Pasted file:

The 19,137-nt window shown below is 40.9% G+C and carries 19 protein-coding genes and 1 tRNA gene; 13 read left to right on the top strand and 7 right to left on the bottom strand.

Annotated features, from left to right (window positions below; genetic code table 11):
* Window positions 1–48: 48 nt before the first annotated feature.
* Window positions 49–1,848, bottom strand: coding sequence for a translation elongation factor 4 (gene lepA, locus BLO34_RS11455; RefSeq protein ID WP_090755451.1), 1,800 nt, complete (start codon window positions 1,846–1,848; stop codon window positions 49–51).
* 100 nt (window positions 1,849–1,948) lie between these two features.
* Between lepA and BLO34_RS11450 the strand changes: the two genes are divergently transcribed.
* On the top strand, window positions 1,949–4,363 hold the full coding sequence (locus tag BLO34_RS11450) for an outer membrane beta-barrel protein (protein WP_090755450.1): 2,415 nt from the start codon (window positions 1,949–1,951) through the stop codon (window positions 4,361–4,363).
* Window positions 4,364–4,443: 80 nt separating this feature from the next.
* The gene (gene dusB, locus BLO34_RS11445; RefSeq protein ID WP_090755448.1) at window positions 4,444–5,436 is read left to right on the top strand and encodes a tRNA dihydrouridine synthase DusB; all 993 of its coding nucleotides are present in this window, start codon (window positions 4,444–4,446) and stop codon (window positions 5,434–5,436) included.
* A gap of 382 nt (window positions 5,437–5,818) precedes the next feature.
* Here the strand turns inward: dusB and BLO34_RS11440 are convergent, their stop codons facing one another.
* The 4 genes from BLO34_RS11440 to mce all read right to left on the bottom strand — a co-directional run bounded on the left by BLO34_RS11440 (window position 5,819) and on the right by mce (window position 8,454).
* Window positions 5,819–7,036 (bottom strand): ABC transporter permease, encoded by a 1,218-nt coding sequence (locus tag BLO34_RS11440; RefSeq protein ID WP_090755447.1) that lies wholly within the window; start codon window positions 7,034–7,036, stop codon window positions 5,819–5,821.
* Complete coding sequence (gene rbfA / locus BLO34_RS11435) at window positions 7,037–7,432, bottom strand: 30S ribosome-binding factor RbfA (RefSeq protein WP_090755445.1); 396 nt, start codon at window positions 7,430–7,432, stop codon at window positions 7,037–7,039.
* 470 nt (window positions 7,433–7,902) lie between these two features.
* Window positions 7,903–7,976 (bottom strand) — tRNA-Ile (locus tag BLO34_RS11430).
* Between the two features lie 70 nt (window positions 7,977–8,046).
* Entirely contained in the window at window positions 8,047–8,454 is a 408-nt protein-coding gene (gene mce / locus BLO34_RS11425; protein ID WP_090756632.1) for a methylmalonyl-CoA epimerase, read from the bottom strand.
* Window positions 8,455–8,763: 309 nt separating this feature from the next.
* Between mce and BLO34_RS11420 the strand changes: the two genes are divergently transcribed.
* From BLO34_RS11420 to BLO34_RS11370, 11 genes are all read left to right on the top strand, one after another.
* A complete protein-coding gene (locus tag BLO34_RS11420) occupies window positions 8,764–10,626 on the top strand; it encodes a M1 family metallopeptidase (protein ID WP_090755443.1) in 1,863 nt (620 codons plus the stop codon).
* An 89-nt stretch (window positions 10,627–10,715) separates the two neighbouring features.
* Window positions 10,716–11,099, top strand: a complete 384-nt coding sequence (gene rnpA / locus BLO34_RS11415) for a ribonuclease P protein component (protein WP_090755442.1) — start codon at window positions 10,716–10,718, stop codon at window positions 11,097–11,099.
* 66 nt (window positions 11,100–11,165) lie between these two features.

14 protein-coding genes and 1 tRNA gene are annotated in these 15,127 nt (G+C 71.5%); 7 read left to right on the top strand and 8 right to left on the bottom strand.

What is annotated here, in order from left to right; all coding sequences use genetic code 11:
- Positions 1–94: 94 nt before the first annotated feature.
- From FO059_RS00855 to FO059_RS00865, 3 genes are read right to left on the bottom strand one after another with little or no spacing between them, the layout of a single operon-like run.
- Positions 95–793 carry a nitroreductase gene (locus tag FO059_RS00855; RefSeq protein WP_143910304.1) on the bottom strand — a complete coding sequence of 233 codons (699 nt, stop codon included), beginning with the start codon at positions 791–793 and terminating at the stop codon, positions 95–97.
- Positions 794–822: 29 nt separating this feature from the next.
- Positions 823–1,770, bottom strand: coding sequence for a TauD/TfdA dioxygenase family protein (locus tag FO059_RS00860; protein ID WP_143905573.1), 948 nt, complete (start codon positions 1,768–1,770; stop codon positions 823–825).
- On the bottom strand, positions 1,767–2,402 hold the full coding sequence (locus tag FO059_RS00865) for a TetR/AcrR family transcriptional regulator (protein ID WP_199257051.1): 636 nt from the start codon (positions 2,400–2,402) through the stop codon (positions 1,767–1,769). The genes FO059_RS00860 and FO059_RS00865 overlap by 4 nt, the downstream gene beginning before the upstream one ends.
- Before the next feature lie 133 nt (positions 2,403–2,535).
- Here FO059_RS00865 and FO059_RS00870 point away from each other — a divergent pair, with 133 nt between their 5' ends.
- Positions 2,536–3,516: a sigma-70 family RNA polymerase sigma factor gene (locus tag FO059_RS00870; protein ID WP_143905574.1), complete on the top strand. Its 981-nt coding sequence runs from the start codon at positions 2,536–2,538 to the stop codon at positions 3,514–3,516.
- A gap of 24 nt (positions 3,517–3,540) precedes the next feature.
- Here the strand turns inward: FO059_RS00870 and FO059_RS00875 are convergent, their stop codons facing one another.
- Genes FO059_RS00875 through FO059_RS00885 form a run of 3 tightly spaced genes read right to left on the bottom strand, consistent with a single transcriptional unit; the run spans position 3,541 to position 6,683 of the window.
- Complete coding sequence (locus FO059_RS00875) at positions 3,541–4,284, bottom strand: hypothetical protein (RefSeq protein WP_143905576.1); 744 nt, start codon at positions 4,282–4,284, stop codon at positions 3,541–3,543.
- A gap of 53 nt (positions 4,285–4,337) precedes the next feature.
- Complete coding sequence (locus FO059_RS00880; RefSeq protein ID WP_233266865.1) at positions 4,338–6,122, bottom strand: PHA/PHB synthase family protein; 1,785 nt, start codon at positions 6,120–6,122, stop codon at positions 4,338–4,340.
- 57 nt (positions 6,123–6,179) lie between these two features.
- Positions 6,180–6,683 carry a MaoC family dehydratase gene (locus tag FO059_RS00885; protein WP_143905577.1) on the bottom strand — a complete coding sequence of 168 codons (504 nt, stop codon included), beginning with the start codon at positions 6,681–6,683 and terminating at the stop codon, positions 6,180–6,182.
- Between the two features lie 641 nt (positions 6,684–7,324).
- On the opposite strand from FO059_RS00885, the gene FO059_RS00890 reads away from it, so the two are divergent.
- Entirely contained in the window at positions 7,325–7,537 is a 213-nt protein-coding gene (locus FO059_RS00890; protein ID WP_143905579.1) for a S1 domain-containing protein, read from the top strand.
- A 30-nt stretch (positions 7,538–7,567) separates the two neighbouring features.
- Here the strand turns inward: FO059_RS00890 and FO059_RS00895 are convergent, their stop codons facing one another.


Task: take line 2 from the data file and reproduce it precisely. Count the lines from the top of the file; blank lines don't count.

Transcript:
Annotated features, from left to right (window positions below; genetic code table 11):